top of page


Illustration of hikers on a walk

2020/2021 Walks


December 2021 Walk

Concluding our 2021 programme, our December ramble took us on pleasant paths and country lanes, linking the interesting villages of Hunningham, Eathorpe (decorated for Christmas) and Wappenbury, never far from the surprisingly full River Leam. Our “year” in fact only commenced in May, when groups like our own were permitted to get together again.  Our other walks have started from the varying locations of Binley Woods, Braunston, Leamington, Wellesbourne, Bubbenhall (the most local) and Ufton.  The September walk was unfortunately cancelled due to heavy rain – a rare occurrence, we are fairly hardy.


November 2021 Walk

In November, we were treated to an exploration of some of the scenic area around Ufton encompassing woodland, open countryside (in part sadly scarred by HS2 intrusion) and a canal-side walk and coffee stop. We returned to the White Hart to enjoy the expansive view from its grounds and a delicious lunch.

October 2021 Walk

This walk introduced many of us to some hidden delights of the area around Bubbenhall including a field of beautifully clipped lavender, a nature reserve and the country retreat of a wealthy footballer! Following our enjoyable exercise we retreated to The Baginton Oak for a well- deserved lunch.


August 2021 Walk

On Tuesday 10th August we met at The Kings Head, Warwick Rd Wellesbourne, CV35 9LX

July 2021 Walk

On Tuesday 13th July we met at the Newbold Comyn Arms , Newbold Terrace, Leamington Spa CV32 4EU

June 2021 Walk

June’s walk started from The Admiral Nelson, a canal side pub in Braunston, on a lovely sunny day. Having crossed the canal bridge we walked up a steepish path taking us over the canal and the disused track of the old LNWR Weedon to Leamington Spa railway line. This was closed to passenger traffic in 1958, removed in 1963 and is now home to a herd of black cattle. Continuing up the lane we passed Home Farm; luckily the cows in the field were completely unconcerned by our walking by!


Crossing the A45 at the top of the hill we walked down along the edge of a wood which gave some much welcomed shade, although the nettles were not kind to those of our group who were wearing shorts! Uphill again, we passed Berryfields Farms and then took a right turn to take us downhill to Miry Bridge over the River Leam. Although at this point it is little more than a drainage ditch rather than the river we are more used to seeing. Another right turn took us uphill following the Leam past fields of blue linseed flowers. At the top we passed quite swiftly under a rather dilapidated bridge of the old Weedon to Leamington railway line once again.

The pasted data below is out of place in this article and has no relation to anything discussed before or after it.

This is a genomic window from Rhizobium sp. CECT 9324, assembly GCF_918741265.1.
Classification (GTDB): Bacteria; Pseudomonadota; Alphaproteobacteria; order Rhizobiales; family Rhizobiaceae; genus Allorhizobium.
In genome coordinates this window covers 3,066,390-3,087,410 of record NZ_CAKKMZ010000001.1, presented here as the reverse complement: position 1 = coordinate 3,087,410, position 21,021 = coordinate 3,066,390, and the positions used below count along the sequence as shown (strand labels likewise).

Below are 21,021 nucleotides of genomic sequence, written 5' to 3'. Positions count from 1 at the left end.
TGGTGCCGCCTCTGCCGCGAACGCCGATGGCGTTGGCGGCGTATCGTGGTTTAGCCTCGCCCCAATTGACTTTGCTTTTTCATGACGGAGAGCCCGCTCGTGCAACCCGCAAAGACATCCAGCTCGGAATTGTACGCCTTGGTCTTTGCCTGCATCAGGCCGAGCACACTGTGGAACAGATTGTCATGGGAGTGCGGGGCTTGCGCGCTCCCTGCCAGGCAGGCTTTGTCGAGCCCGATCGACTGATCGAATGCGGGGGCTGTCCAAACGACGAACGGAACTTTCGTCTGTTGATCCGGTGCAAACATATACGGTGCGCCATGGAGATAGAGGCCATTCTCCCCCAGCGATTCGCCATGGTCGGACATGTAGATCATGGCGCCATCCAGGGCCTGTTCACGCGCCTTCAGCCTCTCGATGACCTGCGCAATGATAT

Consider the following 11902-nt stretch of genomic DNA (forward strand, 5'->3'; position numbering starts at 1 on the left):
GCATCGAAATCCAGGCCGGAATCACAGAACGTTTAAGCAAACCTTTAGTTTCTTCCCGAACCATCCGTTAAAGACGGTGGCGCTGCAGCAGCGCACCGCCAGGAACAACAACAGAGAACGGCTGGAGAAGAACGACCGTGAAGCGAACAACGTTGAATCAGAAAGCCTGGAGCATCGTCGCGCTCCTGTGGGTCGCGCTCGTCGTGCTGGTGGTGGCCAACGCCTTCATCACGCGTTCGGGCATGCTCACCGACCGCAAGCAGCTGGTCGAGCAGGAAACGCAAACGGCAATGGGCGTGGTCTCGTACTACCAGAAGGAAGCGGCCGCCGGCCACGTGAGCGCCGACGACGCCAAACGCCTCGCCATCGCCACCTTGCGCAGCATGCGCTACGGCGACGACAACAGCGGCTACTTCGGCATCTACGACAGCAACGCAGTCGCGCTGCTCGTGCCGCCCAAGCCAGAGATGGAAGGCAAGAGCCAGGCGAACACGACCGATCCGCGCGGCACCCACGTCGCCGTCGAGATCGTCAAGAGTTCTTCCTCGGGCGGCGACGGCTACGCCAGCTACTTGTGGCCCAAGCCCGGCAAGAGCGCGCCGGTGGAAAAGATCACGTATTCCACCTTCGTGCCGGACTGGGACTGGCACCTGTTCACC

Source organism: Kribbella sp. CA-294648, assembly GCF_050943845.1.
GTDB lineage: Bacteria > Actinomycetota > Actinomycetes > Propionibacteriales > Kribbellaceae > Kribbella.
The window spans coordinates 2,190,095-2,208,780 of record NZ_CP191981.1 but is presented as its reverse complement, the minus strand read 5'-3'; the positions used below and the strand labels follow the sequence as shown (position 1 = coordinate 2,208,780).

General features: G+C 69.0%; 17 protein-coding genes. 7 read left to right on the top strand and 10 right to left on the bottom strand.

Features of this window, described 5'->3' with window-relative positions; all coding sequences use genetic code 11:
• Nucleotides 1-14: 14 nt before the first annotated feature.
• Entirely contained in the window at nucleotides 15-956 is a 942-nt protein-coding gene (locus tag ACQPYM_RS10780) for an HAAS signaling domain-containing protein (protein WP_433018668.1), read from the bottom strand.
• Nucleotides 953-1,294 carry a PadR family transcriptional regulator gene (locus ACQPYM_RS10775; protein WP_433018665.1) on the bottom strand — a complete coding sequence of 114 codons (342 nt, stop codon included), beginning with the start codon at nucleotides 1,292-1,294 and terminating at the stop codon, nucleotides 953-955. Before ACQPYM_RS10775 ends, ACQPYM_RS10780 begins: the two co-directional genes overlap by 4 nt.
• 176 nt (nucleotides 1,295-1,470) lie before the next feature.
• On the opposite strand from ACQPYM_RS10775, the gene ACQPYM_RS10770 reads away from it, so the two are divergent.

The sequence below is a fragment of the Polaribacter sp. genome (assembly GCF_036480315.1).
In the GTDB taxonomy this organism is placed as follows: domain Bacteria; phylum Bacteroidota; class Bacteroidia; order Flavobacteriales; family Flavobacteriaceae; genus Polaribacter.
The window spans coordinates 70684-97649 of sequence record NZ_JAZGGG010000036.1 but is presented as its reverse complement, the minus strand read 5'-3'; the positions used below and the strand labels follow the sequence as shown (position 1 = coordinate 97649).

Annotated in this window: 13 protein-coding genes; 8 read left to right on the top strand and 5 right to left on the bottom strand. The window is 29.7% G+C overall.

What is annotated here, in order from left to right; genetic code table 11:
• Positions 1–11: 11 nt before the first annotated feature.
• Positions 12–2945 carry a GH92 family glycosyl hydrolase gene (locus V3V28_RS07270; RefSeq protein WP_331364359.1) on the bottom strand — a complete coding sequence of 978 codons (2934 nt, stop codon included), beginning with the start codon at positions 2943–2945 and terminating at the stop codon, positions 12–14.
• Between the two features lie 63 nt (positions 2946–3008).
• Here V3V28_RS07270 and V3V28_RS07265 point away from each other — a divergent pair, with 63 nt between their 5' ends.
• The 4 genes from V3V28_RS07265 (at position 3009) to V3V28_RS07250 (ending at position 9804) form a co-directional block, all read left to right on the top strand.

It was then on to the deserted medieval village of Wolfhamcote, which now consists of only St. Peter’s Church, the Old Rectory and Wolfhamcote Hall. Further along we passed through the medieval village of Braunstonbury, which could only been seen by the undulations in the fields on either side. We soon reached the canal tow path and had a pleasant walk past Braunston Marina and so returned to The Admiral Nelson for a very tasty lunch on the canalside in the sunshine.

May 2021 Walk

After a very long break without our walks due to Covid restrictions, 11 folk met up again in May to resume our monthly village walks. Apart from the pleasure of catching up with old friends, we were all very grateful to this month’s leader, Chris Goodwin, who treated us to the amazing display of bluebells carpeting Willenhall and Binley Woods, a great amenity on our doorstep. A most enjoyable morning reunion celebrated with lunch at The Baginton Oak.


March 2020 Walk

This month’s village walk led by Chris Goodwin started at The Bear in Berkswell where we had booked lunch.  The lady who took the booking was fabulous and I explained that there would be dogs with us and was told that this wouldn’t be a problem.


However on the day Mr Grumpy was in charge and when Gayle handed in our menu choices he started questioning who had taken the booking, why they had taken it, where he was going to put us etc, etc.  We got the feeling that lunch wasn’t going to be an option – or a good experience.  Luckily, when we returned to partake, we ended up being served by the fabulous lady and not Mr Grumpy, who was literally left holding the baby!


Not surprisingly, given the recent weather conditions, the walk was very, very muddy in parts and was spoilt by HS2 works.  In 2017, Berkswell had a new high-pressure gas main installed causing chaos and HS2 is now going to cross this new main at a wrong angle so a whole new gas main has to be replaced – fences- digging – drilling and ruining the landscape even further.